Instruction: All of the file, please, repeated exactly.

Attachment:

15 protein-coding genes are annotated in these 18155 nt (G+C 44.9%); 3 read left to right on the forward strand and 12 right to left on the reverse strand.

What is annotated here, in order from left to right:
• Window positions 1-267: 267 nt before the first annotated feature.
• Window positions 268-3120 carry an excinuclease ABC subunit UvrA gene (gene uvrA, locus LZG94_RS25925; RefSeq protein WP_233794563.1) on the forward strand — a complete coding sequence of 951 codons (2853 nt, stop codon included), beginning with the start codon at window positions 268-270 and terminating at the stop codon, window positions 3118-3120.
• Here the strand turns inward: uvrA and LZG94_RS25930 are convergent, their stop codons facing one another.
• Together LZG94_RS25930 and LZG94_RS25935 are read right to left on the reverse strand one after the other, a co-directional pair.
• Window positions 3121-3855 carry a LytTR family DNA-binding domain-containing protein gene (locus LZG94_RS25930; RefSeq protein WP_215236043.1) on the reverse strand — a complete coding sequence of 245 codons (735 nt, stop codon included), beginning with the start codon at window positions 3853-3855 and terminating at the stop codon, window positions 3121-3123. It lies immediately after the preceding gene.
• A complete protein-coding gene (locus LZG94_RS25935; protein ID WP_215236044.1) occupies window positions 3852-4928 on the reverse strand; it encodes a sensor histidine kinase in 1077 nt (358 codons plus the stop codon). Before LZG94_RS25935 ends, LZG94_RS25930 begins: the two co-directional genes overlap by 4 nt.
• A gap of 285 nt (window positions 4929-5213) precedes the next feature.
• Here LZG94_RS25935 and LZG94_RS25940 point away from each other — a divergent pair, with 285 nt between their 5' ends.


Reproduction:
15 protein-coding genes are annotated in these 18155 nt (G+C 44.9%); 3 read left to right on the forward strand and 12 right to left on the reverse strand.

What is annotated here, in order from left to right:
• Window positions 1-267: 267 nt before the first annotated feature.
• Window positions 268-3120 carry an excinuclease ABC subunit UvrA gene (gene uvrA, locus LZG94_RS25925; RefSeq protein WP_233794563.1) on the forward strand — a complete coding sequence of 951 codons (2853 nt, stop codon included), beginning with the start codon at window positions 268-270 and terminating at the stop codon, window positions 3118-3120.
• Here the strand turns inward: uvrA and LZG94_RS25930 are convergent, their stop codons facing one another.
• Together LZG94_RS25930 and LZG94_RS25935 are read right to left on the reverse strand one after the other, a co-directional pair.
• Window positions 3121-3855 carry a LytTR family DNA-binding domain-containing protein gene (locus LZG94_RS25930; RefSeq protein WP_215236043.1) on the reverse strand — a complete coding sequence of 245 codons (735 nt, stop codon included), beginning with the start codon at window positions 3853-3855 and terminating at the stop codon, window positions 3121-3123. It lies immediately after the preceding gene.
• A complete protein-coding gene (locus LZG94_RS25935; protein ID WP_215236044.1) occupies window positions 3852-4928 on the reverse strand; it encodes a sensor histidine kinase in 1077 nt (358 codons plus the stop codon). Before LZG94_RS25935 ends, LZG94_RS25930 begins: the two co-directional genes overlap by 4 nt.
• A gap of 285 nt (window positions 4929-5213) precedes the next feature.
• Here LZG94_RS25935 and LZG94_RS25940 point away from each other — a divergent pair, with 285 nt between their 5' ends.